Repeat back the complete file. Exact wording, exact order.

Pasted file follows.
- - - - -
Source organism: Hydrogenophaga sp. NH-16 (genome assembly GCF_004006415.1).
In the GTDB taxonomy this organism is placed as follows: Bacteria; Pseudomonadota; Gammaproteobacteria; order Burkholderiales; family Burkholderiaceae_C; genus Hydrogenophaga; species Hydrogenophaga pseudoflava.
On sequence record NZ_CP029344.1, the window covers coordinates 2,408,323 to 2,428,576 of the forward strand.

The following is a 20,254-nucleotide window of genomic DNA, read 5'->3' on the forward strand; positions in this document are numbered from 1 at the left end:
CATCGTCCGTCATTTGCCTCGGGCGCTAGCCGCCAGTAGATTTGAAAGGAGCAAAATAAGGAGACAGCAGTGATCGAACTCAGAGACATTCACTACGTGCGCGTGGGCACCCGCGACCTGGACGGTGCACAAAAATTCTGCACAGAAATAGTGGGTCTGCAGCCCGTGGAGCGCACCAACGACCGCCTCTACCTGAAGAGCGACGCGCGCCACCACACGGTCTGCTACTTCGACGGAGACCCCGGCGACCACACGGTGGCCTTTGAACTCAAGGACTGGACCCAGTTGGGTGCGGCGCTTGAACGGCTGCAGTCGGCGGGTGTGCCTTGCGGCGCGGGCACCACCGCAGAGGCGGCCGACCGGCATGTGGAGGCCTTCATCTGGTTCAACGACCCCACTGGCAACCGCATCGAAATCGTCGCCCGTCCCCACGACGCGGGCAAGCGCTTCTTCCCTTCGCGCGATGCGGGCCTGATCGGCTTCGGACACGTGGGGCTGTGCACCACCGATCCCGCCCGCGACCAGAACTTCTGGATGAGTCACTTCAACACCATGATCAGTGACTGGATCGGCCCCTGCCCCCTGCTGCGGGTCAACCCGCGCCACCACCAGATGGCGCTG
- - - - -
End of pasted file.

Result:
Source organism: Hydrogenophaga sp. NH-16 (genome assembly GCF_004006415.1).
In the GTDB taxonomy this organism is placed as follows: Bacteria; Pseudomonadota; Gammaproteobacteria; order Burkholderiales; family Burkholderiaceae_C; genus Hydrogenophaga; species Hydrogenophaga pseudoflava.
On sequence record NZ_CP029344.1, the window covers coordinates 2,408,323 to 2,428,576 of the forward strand.

The following is a 20,254-nucleotide window of genomic DNA, read 5'->3' on the forward strand; positions in this document are numbered from 1 at the left end:
CATCGTCCGTCATTTGCCTCGGGCGCTAGCCGCCAGTAGATTTGAAAGGAGCAAAATAAGGAGACAGCAGTGATCGAACTCAGAGACATTCACTACGTGCGCGTGGGCACCCGCGACCTGGACGGTGCACAAAAATTCTGCACAGAAATAGTGGGTCTGCAGCCCGTGGAGCGCACCAACGACCGCCTCTACCTGAAGAGCGACGCGCGCCACCACACGGTCTGCTACTTCGACGGAGACCCCGGCGACCACACGGTGGCCTTTGAACTCAAGGACTGGACCCAGTTGGGTGCGGCGCTTGAACGGCTGCAGTCGGCGGGTGTGCCTTGCGGCGCGGGCACCACCGCAGAGGCGGCCGACCGGCATGTGGAGGCCTTCATCTGGTTCAACGACCCCACTGGCAACCGCATCGAAATCGTCGCCCGTCCCCACGACGCGGGCAAGCGCTTCTTCCCTTCGCGCGATGCGGGCCTGATCGGCTTCGGACACGTGGGGCTGTGCACCACCGATCCCGCCCGCGACCAGAACTTCTGGATGAGTCACTTCAACACCATGATCAGTGACTGGATCGGCCCCTGCCCCCTGCTGCGGGTCAACCCGCGCCACCACCAGATGGCGCTG